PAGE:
It makes my heart sing that shamanic plant medicine, and shamanic plant communication is on the rise. The interest to connect more deeply with nature and the earth, and to look to history to explore what we can learn from our indigenous ancestors is a very good thing. I’ve found these practices fun, interesting and meaningful – they’ve provided me a prism through which I view the events of my life.
This post will do some basic defining of terms and touch on why and how you can benefit from shamanic practice.
What is shamanism, and what is a shaman? Shamanism is an approach to life, a point of view that has to do with healing. Shamanism is a set of healing practices of ancient indigenous people. A shaman, then, is a practitioner of these practices. The shaman of an indigenous community is a medicine man or woman.
There are hallmarks and common beliefs of shamanic practices around the world, and the commonality is due to the universality of the laws of nature. I’ll focus on the laws of nature in other posts, but just know that there are universal principles of energy and nature (google it to get started!). Here are 2 common beliefs of many shamanic practices and systems share:
- Everything is sacred. Plants, clothing, you, me, our pets, cars and apartments. They all have the potential to contain sacred content. It is all about the point of view that we have about our own lives. IMHO (in my humble opinion) this principle is an invitation to change our point of view of our lives.
- Disease and dysfunction have energetic origins and can be addressed through re-alignment with energy and nature. If we can connect with nature, and understand how it operates and how we operate within it, we can begin to heal from disease, dysfunction and misalignment. This is not to say you will live forever or that it will be easeful, but you can move toward healing.
A related definition:
What and who are indigenous people? Indigenous people are those whose lives are guided primarily by the laws and rhythms of nature. So, the seasons, sunrise and sunset, astrological calendars and the like that draw from nature and the earth determine how life unfolds.
And the big question:
How can these practices help modern people? I love my modern life and science-centric healthcare – I’d be gonzo without it! I love my home and my car and my blog and my MacBook. Love.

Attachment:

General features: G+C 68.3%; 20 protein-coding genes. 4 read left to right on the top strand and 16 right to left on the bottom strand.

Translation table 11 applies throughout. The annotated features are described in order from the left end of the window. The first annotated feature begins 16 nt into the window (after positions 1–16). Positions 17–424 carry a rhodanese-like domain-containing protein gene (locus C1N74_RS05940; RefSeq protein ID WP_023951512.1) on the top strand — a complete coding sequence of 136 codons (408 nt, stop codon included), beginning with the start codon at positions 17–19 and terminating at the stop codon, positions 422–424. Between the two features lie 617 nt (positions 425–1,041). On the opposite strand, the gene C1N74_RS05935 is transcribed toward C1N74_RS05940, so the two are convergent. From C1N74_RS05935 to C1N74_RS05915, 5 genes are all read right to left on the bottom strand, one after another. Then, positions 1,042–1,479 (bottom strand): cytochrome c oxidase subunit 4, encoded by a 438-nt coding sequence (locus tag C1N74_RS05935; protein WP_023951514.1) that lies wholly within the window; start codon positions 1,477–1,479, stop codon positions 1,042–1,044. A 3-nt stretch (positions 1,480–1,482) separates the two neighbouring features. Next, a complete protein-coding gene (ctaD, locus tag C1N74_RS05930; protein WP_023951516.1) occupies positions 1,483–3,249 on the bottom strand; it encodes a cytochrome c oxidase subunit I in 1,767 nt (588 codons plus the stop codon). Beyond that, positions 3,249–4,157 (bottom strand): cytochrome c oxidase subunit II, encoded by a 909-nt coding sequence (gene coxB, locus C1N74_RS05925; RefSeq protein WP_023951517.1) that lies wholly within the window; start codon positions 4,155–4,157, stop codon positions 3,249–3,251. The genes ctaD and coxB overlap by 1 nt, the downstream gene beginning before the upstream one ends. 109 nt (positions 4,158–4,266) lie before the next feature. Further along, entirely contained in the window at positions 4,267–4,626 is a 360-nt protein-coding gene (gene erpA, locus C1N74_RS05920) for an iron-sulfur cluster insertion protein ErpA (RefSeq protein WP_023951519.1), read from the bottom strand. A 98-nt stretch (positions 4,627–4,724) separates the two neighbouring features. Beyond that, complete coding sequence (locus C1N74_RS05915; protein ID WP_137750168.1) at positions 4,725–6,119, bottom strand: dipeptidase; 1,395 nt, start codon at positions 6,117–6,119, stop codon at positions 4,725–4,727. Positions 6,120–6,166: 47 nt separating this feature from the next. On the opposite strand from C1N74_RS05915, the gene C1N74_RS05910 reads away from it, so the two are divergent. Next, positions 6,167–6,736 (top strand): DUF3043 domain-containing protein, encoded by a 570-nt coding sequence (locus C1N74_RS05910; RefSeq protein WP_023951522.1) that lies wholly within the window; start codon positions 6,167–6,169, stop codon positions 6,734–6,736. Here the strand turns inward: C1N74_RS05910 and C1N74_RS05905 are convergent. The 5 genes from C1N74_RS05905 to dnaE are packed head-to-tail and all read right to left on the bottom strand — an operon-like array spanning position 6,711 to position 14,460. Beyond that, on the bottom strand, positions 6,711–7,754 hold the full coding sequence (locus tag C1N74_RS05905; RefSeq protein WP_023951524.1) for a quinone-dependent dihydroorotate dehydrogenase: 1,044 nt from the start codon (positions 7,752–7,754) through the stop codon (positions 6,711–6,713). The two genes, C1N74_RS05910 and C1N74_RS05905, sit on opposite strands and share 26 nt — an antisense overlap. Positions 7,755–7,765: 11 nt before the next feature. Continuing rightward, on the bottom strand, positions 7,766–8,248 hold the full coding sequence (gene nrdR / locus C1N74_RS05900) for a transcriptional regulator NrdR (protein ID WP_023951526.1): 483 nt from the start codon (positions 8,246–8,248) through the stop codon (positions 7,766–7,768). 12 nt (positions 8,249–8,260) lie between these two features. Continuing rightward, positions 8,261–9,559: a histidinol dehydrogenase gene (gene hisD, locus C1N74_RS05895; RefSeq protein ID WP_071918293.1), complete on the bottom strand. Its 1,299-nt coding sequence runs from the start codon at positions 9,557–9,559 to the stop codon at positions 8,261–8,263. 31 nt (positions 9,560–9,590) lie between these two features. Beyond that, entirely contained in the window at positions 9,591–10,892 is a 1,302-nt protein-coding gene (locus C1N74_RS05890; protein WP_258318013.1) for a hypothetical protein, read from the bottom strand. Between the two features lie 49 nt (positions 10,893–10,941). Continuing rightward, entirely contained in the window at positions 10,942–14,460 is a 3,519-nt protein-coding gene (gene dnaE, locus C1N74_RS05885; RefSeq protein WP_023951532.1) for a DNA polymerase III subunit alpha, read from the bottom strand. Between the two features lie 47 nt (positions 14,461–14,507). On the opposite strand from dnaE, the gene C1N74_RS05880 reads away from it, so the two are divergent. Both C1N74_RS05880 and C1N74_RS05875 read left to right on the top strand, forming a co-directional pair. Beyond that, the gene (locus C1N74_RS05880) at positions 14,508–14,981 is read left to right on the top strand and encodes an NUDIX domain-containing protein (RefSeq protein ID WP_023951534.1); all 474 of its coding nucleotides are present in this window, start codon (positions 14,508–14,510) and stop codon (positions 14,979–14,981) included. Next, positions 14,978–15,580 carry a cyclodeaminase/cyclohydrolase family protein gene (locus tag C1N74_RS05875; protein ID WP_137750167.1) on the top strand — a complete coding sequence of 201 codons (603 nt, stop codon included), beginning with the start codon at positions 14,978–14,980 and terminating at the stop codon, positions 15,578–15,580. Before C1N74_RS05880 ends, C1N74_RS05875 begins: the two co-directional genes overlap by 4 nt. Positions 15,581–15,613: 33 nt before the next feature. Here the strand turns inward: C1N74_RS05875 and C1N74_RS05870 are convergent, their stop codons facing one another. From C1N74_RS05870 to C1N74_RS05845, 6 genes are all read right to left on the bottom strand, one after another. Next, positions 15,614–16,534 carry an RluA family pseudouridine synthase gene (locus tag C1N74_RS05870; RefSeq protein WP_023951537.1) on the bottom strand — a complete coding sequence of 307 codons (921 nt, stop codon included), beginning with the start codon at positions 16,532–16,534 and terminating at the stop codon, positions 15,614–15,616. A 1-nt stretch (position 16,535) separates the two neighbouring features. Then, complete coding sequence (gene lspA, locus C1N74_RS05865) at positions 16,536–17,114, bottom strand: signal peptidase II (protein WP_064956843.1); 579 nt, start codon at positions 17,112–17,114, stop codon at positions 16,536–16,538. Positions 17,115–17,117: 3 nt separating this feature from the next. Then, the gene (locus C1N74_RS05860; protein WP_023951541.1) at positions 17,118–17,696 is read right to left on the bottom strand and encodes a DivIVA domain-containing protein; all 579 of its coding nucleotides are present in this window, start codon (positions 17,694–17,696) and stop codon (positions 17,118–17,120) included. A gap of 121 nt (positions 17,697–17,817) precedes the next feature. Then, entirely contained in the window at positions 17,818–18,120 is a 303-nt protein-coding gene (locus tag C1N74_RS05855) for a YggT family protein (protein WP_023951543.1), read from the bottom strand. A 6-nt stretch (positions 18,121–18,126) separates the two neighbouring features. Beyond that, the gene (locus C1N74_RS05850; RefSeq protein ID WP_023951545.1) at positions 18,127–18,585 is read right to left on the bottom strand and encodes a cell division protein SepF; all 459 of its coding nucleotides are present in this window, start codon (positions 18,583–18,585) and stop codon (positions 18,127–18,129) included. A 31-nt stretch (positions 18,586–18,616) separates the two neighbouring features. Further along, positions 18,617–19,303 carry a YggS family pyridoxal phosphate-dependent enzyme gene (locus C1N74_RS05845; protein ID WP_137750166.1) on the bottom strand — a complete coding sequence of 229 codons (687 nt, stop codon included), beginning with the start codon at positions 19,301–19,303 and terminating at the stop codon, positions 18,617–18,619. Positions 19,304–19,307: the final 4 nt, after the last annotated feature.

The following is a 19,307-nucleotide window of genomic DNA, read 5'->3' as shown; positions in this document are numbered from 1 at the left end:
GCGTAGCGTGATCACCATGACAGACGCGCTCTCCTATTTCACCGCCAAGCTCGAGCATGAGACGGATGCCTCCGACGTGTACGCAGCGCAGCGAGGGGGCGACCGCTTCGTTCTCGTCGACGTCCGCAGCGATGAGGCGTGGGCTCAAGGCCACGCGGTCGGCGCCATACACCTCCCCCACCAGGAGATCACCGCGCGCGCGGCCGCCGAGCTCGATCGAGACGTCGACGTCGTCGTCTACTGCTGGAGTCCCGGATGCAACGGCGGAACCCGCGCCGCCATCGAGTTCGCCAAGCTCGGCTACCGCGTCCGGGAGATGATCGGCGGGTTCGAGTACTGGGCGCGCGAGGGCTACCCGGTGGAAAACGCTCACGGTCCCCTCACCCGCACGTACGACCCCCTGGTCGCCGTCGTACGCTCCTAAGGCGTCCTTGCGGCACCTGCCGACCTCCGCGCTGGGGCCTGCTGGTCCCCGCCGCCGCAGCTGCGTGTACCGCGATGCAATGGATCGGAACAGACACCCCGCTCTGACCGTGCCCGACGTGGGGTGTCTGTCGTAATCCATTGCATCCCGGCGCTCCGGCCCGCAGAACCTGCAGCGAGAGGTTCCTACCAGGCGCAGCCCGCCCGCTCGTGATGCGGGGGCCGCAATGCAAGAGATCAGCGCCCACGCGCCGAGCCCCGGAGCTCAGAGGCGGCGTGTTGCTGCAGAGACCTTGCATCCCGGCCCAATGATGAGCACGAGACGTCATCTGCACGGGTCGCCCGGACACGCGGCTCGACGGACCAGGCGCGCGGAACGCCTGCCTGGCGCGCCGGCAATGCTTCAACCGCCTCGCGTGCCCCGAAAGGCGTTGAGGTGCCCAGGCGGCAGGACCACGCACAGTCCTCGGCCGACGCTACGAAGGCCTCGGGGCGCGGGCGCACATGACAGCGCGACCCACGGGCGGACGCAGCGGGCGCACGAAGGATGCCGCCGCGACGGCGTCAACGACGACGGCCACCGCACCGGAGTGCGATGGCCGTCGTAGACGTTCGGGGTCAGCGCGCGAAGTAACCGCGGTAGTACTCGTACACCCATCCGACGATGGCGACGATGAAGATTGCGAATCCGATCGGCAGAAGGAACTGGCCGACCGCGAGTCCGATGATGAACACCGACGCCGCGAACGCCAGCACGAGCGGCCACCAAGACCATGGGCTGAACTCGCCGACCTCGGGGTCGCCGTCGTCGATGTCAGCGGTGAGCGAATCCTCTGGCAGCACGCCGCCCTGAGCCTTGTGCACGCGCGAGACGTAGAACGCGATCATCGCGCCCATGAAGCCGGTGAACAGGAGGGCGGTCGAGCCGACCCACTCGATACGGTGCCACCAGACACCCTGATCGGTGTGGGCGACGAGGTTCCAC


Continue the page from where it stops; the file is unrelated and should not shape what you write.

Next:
Working with flower essences, taking shamanic journeys and connecting energetically with plants and nature remind me of who I am, where I came from, and inform me of how I can be in better alignment with nature. Nature is an undeniably powerful force.
Shamanic plant medicine, when done without the hierarchy “I am a Shaman” stuff, but is used simply as the collection of practices it is, with the aim of bringing everyday magic into our lives, invites us to live more deeply from our hearts and our energy bodies. We can surf the static and craziness of life a little more easily.
From an evidence-informed perspective, these practices are adjuncts to change – they support us to follow a more healthful life and to live more mindfully and more gently on the earth. They work along with sciences like positive psychology.
We’ll be practicing shamanic journey, and shamanic plant medicine in Costa Rica in February.
Good day . Could you recommend an Organic Certified herb for aching and heavy knee joints with little ‘ spring’ in the joints. I am also looking for detoxification herbs . Thank you very much for your advice. Nice website. Kind regards Biba De Mattia
Before making a recommendation for anyone, always best to have a conversation to get a sense of who they are, why they have joint issues and the state of their diet & other lifestyle choices – these factors make a huge difference and often help a lot. Supplements and herbs work better when an anti-inflammatory diet and lifestyle is a base.
That said, there is some decent evidence for glucosamine & chondroitin (I know these are not herbs) – though that combo is more around reducing inflammation & slowing progression of arthritis in joints. For an herb, you might look at horsetail – it’s mineral rich so can be helpful for bones & joints.
Your best course is to find a dietitian-herbalist who can work with you individually. All the best, A